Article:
The trail is great if you love a combination of difficult and narrow single-track (if you’ve done the Tinker trails, it’s like that but longer and harder) with a LOT of steep climbing and descending (my computer got as high as 17% up and 14% down) and spectacular vistas. It would take a hella good rider (and a pretty solid steed) to do it safely with a fully loaded bike. It is a dirt-surface technical single-track with lots of climbing and hairpin switchbacks (and lots of roots and shit like that too). If you want to experience something like it (with not as much climbing) try the Tinker Creek trails south of Morden and Winkler.We were glad we had stashed the gear and taken the parkie’s warning. I hope to come back and do the trail again, sans any gear at all!
After surviving this single-track we headed back to Hwy 19 to “launch” ourselves up 3 kms of 8% grade gravel. At this point I might rhapsodize on the merits of riding a 29er! I bought mine this Spring and I just love it – it’s been the most tranformative bike purchase of my life! I can’t imagine riding Reeve’s Ravine or doing all of the climbing on a loaded cross or a touring bike, so I’d really really really suggest a 29er (and at least a mtn bike). A 29er rolls well over almost all terrain. It’s both a safe and delicious choice.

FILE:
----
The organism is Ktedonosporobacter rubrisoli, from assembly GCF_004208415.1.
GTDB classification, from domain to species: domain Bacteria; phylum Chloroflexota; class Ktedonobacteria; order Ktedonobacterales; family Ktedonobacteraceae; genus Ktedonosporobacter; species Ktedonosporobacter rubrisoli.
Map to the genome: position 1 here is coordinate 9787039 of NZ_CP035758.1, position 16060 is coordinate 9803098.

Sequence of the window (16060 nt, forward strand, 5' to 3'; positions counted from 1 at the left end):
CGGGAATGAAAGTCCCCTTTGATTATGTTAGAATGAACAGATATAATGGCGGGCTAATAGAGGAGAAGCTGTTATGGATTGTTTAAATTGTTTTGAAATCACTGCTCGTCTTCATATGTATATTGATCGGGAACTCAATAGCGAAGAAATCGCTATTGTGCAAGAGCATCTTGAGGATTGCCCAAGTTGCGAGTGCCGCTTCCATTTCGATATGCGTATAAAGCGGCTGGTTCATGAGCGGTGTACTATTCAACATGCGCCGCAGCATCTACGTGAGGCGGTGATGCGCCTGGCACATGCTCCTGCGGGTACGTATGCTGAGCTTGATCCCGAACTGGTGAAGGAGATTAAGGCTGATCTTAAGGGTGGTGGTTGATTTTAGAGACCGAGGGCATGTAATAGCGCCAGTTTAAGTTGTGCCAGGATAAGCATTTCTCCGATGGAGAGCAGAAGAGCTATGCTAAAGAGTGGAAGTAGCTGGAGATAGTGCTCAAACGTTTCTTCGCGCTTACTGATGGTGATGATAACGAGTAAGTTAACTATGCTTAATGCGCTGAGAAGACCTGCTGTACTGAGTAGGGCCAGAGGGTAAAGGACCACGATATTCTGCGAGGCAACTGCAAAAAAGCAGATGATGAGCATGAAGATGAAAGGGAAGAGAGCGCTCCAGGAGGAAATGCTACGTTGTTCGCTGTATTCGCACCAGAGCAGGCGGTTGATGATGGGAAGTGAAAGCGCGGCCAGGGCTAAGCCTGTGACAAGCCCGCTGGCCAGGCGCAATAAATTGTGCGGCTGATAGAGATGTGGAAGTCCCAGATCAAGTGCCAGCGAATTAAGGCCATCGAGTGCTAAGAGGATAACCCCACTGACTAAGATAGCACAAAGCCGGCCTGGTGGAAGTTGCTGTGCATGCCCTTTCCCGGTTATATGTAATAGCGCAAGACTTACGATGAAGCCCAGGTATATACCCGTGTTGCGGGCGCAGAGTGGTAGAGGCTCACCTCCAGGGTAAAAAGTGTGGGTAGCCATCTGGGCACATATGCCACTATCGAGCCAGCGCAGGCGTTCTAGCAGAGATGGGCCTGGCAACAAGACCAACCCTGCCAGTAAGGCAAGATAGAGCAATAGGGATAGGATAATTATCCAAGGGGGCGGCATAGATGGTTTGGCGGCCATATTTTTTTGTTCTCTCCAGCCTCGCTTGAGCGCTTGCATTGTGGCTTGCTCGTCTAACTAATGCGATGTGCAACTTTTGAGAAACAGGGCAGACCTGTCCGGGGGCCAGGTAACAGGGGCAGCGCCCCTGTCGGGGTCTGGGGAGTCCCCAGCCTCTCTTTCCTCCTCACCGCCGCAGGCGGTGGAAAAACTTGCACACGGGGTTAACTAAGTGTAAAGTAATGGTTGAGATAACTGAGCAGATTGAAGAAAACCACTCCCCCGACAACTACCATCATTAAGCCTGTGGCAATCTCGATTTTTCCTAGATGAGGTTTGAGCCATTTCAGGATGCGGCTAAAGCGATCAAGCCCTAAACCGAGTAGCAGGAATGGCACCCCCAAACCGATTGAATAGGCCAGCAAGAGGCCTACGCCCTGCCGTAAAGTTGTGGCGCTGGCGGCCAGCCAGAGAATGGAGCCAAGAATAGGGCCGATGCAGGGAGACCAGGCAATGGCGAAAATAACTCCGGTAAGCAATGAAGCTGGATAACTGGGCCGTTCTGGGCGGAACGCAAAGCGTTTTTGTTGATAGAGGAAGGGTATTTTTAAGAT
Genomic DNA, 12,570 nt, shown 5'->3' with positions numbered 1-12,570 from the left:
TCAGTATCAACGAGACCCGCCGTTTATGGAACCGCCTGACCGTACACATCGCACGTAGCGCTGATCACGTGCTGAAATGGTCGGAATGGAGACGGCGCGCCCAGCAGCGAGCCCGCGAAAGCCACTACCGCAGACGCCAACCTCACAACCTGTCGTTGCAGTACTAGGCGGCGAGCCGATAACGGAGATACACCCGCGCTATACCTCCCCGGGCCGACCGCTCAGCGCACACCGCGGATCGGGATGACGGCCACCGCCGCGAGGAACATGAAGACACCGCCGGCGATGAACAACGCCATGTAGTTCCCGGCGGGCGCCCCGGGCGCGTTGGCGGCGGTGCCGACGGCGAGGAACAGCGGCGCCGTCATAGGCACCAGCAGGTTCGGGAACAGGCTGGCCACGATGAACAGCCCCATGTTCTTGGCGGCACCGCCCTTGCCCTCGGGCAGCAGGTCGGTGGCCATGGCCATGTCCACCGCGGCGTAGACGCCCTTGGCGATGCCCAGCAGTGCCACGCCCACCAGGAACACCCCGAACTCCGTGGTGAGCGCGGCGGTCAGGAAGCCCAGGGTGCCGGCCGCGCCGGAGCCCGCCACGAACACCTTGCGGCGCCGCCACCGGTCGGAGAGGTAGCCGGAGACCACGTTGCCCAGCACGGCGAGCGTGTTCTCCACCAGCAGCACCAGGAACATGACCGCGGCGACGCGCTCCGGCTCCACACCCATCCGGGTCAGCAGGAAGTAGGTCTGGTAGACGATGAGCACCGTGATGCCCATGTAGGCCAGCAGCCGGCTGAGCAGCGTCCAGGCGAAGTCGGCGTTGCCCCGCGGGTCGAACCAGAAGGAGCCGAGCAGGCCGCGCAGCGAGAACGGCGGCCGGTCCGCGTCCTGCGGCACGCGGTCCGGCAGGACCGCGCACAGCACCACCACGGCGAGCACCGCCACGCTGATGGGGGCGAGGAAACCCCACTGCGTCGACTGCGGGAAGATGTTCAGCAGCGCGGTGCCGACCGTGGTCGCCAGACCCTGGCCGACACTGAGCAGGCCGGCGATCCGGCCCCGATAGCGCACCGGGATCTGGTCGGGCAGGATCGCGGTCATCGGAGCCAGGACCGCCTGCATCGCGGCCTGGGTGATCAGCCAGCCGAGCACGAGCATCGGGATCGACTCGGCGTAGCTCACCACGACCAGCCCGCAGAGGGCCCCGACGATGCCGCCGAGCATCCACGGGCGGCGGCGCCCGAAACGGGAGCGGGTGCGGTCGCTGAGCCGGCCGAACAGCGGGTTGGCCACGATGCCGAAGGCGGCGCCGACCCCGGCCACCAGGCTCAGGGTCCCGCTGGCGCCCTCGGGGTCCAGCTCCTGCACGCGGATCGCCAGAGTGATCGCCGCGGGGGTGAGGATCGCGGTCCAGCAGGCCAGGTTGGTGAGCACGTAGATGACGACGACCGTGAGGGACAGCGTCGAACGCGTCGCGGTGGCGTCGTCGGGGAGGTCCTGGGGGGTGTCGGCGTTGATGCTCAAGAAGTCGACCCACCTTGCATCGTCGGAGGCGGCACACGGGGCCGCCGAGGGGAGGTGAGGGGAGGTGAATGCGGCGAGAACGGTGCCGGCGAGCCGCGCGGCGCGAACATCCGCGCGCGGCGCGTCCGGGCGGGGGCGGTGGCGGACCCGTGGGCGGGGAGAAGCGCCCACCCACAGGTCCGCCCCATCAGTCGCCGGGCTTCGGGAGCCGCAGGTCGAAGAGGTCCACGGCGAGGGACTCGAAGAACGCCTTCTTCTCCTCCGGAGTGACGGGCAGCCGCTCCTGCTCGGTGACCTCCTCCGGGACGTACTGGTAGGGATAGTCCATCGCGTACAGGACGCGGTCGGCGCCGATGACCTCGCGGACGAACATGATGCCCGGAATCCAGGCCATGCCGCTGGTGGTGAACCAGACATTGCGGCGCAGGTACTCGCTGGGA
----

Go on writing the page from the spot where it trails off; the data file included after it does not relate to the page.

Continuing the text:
There’s a lot of climbing on this route. By the end of trip my computer registered a total altitude up of 2632 m, with an average grade of 3% and a max of 17%, likely at Reeve’s Ravine – a couple of the gravel road climbs registered as high as 10 to 14% (when I could look down to catch a glimpse of the readout) and 5 to 8% grade was not uncommon. Since we came in from the East, we climbed into the Park for 3 kms at an average of 8%. (It would have been an awesome descent if you went the other way!)